Christmas on Temple Square officially begins with the broadcast musical event ‘Witnesses of Christ’

Christmas on Temple Square officially began on Sunday, Nov. 28, with “Witnesses of Christ,” a musical broadcast centered on the birth of Jesus Christ. The Truman Brothers started the night with their version of “Hark! The Herald Angels Sing,” followed by author David Butler, the event’s host, who introduced the event.

Each song, video and spoken message during the event stemmed from the question: “What would it have been like to have been there, to witness the Savior’s birth and the events leading up to it more than 2,000 years ago?”

Four spoken messages were interspersed throughout the musical numbers, each reflecting on the lessons learned from various witnesses of Jesus Christ’s birth, such as the shepherds, Elisabeth and John, and Mary. They shared truths about how “anyone may serve as a witness, no matter our background, education or experience. The young and old, the wise and unlearned, the confident and the insecure. We can all add our voices,” Butler said.

Soloists and groups performed arrangements of Christmas carols such as “It Came Upon the Midnight Clear,” “In the Bleak Midwinter,” and “While Shepherds Watched Their Flocks.” Among the performers were the Utah State University Chamber Singers, Daniel Beck, and the Rise Up Children’s Choir.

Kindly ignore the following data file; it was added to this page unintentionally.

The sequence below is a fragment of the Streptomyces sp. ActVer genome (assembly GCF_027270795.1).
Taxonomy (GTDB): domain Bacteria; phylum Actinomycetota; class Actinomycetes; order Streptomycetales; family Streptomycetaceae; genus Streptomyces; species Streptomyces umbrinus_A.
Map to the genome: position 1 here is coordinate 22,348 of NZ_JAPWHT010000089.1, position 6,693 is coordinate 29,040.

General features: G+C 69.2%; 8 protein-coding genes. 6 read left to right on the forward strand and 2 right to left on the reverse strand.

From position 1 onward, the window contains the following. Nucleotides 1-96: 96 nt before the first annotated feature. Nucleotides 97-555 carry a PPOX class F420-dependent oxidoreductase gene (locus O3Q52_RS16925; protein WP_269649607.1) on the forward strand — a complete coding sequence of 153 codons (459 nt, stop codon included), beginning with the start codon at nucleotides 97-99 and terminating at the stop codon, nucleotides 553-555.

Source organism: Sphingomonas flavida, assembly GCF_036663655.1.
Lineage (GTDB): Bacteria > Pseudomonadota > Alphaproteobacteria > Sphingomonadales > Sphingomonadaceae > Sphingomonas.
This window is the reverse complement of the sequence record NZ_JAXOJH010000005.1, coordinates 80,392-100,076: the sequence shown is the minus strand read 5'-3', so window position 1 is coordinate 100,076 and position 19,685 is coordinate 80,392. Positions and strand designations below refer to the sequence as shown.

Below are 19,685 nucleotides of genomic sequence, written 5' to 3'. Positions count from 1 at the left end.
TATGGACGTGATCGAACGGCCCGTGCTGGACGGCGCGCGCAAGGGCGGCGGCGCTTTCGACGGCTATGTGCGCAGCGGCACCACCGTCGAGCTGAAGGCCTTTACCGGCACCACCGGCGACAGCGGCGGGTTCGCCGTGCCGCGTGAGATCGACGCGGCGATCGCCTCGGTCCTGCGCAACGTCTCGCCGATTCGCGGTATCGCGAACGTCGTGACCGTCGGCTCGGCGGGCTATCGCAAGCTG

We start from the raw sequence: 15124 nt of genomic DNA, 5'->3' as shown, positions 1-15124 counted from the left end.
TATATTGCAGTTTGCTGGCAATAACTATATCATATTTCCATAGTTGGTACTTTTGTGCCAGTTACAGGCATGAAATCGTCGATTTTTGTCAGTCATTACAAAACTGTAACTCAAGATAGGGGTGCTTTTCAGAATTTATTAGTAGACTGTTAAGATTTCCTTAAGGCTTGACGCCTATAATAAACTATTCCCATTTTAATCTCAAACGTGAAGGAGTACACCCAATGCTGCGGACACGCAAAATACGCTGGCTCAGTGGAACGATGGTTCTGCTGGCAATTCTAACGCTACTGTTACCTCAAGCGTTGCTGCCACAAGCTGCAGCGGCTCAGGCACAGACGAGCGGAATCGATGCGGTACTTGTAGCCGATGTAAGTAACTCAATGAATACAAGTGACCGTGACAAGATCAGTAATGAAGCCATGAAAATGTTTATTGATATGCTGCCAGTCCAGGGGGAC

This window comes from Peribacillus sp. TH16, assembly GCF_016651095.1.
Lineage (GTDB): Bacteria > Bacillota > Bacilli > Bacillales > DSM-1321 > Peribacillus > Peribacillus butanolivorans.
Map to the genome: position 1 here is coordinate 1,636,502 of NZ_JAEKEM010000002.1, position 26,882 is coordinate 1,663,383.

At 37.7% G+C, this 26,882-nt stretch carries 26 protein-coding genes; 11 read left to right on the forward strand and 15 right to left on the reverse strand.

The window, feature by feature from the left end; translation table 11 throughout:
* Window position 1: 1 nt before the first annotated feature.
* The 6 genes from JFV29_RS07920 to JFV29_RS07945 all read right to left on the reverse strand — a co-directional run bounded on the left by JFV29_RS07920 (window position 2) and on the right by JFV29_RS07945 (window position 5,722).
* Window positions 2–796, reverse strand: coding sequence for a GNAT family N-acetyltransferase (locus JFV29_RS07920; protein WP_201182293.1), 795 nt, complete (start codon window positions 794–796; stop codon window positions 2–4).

This quartet of musicians, along with a pianist, accompany Stella Yeritsyan as she performs "Infant Holy, Infant Lowly" during the "Witnesses of Christ," a virtual musical presentation that launched Christmas on Temple Square on Sunday, Nov. 28, 2021.
This quartet of musicians, along with a pianist, accompany Stella Yeritsyan as she performs “Infant Holy, Infant Lowly” during the “Witnesses of Christ,” a virtual musical presentation that launched Christmas on Temple Square on Sunday, Nov. 28, 2021. Credit: The Church of Jesus Christ of Latter-day Saints

The presentation also included the Church-produced video “The Birth of Jesus,” which shows children telling the story of the Nativity in their own words; and a dramatization of the story of a woman who, while hospitalized on Christmas Eve, acted as a witness of Christ in a unique way.

As the evening concluded, Butler taught about the significance of gifts during Christmas. “The more unobtainable the gift is, the better it seems. Maybe that’s why adults lose the magic of Christmas sometimes,” he said.

What makes Christmas so special is the giving of “the most unobtainable gift of all,” Butler said. “The gift of a baby boy who would offer His life for all of us, giving us the unattainable gifts” — gifts including repentance, healing, hope and life everlasting.